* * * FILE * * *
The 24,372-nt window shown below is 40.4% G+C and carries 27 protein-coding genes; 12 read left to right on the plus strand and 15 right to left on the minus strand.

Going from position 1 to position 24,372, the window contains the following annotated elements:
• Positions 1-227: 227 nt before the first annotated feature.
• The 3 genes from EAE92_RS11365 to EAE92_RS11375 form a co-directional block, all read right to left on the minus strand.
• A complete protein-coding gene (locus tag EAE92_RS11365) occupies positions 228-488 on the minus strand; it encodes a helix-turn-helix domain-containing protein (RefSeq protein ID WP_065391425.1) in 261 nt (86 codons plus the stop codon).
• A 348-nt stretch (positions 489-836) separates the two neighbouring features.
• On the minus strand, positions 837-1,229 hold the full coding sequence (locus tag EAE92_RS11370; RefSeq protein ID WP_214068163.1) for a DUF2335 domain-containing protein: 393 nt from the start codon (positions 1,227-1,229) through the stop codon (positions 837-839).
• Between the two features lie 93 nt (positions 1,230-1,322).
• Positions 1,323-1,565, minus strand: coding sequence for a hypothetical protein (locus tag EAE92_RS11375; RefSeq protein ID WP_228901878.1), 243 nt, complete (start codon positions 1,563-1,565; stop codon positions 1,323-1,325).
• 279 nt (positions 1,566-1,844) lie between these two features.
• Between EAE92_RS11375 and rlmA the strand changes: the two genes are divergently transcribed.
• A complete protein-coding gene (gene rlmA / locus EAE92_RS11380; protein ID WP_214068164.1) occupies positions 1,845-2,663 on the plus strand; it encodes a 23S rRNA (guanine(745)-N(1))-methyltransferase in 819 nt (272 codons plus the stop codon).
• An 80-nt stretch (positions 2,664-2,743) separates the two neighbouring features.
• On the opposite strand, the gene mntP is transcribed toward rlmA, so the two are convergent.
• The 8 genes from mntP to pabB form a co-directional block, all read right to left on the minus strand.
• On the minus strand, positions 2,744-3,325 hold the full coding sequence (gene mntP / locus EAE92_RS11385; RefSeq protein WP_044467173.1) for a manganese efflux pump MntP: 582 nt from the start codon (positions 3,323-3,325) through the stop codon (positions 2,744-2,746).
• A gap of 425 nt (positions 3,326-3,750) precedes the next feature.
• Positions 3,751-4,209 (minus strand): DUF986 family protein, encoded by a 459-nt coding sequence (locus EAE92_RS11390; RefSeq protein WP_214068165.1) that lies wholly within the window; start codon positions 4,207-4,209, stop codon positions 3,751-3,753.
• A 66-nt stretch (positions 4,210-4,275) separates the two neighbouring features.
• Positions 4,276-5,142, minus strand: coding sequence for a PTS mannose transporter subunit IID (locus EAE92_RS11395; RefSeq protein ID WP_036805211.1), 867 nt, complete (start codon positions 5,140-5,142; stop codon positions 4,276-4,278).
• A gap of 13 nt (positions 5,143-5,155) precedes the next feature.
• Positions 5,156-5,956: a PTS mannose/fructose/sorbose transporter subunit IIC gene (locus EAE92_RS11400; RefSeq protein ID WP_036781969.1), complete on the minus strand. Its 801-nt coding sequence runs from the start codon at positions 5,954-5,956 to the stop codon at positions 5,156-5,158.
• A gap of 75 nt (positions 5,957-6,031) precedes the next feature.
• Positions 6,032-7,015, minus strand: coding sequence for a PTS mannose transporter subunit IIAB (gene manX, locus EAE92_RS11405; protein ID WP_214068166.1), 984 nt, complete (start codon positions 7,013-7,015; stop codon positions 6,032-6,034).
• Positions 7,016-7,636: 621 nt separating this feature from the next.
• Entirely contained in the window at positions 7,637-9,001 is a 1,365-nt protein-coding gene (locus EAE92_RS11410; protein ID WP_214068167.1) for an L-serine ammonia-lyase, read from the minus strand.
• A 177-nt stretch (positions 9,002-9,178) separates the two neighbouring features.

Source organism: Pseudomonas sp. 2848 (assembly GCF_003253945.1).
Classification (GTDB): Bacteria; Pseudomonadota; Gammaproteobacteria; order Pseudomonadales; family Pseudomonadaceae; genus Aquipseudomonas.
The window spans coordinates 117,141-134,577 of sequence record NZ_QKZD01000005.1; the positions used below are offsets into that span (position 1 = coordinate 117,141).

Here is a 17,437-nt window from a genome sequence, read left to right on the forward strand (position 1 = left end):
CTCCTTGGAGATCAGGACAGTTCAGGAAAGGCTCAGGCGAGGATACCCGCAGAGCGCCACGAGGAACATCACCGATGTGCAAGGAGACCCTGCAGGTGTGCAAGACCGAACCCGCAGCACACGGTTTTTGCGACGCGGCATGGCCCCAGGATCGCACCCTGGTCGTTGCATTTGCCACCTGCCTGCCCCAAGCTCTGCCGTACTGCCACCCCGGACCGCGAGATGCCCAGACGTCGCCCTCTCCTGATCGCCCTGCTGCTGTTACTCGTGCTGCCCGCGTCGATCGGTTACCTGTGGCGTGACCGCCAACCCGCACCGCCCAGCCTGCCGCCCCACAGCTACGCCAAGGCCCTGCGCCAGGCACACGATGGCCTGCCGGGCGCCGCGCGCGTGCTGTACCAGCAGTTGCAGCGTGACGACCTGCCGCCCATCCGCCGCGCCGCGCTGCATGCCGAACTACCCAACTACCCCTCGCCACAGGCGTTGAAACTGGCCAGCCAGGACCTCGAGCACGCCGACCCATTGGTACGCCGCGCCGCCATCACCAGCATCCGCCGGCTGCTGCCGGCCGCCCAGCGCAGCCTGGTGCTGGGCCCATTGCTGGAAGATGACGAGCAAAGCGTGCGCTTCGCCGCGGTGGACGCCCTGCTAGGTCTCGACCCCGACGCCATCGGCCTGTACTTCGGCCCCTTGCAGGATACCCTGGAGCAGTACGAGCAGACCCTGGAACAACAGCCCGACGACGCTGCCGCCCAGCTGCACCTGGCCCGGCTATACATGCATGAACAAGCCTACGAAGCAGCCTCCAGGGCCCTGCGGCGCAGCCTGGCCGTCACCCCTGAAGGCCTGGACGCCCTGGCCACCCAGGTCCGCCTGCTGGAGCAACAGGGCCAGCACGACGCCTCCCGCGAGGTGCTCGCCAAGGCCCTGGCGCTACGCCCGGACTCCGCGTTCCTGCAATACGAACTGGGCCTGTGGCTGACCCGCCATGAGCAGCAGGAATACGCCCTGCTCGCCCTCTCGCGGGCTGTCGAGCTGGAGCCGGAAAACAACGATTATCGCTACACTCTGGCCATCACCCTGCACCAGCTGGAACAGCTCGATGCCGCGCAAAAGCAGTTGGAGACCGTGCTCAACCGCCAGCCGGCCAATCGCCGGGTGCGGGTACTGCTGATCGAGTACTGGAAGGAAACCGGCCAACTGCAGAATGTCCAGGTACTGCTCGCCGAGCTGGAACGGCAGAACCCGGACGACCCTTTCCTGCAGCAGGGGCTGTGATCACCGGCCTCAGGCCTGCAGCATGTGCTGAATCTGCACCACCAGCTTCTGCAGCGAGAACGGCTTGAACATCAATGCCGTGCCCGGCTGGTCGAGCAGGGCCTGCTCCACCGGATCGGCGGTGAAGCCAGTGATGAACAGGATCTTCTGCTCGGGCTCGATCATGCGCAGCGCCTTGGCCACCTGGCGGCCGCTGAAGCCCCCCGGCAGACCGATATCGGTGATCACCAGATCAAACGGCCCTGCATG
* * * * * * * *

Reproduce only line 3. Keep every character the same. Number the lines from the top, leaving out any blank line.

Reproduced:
• Positions 1-227: 227 nt before the first annotated feature.